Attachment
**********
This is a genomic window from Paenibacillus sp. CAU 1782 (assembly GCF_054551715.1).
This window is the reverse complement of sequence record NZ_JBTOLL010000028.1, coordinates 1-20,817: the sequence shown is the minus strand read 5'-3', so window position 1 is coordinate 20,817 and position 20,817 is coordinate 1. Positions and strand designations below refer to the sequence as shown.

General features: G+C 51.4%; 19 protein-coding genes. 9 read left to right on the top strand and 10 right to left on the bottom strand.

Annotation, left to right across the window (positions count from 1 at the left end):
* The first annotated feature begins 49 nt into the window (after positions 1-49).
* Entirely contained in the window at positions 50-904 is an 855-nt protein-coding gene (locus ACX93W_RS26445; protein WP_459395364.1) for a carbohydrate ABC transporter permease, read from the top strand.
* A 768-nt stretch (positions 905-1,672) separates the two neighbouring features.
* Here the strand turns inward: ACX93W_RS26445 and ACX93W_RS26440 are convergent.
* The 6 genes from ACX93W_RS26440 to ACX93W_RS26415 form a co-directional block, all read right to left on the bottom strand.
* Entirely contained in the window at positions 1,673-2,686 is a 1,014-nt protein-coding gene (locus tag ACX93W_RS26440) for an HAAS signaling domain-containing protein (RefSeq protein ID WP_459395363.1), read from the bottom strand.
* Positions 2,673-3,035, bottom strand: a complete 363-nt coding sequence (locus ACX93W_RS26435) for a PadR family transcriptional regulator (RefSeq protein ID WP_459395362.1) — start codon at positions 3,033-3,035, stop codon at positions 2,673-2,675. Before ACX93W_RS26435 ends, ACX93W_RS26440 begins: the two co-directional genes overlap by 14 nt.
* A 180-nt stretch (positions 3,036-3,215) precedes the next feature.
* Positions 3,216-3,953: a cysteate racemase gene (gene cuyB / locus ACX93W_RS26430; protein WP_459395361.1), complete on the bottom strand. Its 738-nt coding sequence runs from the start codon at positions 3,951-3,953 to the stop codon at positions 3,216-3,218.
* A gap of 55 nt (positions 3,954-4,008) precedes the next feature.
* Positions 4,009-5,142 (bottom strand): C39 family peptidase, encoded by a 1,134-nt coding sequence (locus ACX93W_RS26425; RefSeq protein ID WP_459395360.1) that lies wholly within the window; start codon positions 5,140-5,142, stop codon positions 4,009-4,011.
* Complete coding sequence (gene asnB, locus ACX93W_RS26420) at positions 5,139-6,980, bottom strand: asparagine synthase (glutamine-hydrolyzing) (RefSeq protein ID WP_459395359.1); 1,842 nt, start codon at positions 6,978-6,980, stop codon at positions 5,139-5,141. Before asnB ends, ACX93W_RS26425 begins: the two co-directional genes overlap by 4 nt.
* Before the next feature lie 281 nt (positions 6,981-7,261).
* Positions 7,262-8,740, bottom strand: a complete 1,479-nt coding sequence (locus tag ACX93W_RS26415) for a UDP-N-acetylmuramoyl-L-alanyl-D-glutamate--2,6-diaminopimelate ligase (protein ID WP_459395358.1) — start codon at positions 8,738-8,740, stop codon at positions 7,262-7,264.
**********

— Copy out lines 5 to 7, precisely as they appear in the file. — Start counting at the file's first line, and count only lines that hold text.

* The first annotated feature begins 49 nt into the window (after positions 1-49).
* Entirely contained in the window at positions 50-904 is an 855-nt protein-coding gene (locus ACX93W_RS26445; protein WP_459395364.1) for a carbohydrate ABC transporter permease, read from the top strand.
* A 768-nt stretch (positions 905-1,672) separates the two neighbouring features.